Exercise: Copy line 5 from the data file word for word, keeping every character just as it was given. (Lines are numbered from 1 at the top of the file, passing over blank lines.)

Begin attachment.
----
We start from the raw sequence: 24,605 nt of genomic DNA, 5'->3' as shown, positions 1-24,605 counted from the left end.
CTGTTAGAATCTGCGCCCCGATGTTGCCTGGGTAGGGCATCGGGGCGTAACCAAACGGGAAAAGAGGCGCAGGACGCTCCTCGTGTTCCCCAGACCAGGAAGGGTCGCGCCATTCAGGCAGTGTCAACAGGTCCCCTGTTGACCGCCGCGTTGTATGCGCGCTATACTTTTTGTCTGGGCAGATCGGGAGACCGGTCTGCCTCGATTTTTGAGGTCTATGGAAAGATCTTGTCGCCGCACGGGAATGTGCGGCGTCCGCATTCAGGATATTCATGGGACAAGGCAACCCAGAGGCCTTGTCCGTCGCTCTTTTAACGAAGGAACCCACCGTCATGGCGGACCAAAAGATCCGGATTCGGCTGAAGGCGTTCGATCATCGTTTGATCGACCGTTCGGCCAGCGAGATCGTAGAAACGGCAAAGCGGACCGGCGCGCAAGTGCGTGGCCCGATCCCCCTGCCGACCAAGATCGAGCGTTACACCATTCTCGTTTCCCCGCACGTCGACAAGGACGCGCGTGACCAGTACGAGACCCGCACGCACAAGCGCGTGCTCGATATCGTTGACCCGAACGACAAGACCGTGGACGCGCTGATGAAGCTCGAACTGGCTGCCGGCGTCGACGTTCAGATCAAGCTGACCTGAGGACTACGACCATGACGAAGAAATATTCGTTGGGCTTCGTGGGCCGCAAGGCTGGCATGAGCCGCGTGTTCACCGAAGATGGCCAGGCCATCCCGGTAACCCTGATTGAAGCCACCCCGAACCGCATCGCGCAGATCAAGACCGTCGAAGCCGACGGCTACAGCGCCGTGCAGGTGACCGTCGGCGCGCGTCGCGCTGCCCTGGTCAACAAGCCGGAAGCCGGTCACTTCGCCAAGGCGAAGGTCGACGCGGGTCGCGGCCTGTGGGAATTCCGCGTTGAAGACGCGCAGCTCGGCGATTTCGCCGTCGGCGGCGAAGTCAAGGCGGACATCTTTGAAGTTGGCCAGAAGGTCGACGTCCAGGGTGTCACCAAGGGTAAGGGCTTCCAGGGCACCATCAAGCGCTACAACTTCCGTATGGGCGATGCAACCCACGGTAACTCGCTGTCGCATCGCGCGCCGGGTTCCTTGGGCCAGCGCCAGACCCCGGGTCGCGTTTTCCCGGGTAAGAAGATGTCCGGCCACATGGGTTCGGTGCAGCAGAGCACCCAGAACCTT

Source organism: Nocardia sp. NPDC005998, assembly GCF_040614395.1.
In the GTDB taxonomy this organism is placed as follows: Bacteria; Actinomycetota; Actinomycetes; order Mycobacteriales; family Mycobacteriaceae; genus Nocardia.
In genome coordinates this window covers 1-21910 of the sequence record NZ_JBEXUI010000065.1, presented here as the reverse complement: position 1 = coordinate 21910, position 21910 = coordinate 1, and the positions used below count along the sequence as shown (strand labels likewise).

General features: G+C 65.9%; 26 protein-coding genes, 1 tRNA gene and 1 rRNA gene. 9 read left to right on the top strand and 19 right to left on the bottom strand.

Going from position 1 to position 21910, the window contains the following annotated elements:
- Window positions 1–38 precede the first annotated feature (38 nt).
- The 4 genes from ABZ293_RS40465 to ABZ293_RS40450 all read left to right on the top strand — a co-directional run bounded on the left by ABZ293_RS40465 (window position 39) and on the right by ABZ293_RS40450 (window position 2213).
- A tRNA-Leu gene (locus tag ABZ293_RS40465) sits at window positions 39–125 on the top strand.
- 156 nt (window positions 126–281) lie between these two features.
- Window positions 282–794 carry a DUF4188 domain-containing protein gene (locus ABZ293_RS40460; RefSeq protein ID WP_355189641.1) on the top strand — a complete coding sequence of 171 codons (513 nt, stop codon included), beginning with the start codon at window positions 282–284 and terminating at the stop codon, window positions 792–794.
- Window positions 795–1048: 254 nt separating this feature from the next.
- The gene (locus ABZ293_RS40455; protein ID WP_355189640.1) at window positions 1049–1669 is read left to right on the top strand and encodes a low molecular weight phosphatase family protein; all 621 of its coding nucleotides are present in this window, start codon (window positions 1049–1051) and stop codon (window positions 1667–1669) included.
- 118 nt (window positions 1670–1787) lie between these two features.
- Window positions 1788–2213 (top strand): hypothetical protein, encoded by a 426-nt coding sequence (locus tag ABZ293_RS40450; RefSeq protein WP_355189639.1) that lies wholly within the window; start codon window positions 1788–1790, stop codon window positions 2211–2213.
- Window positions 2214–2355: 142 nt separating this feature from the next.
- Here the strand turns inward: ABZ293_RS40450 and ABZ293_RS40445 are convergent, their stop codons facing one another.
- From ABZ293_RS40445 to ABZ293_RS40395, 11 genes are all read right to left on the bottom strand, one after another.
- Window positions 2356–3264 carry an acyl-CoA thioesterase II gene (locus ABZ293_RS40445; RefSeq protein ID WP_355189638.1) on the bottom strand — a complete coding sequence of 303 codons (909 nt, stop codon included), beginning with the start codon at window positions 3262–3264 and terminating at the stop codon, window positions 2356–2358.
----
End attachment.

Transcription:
In genome coordinates this window covers 1-21910 of the sequence record NZ_JBEXUI010000065.1, presented here as the reverse complement: position 1 = coordinate 21910, position 21910 = coordinate 1, and the positions used below count along the sequence as shown (strand labels likewise).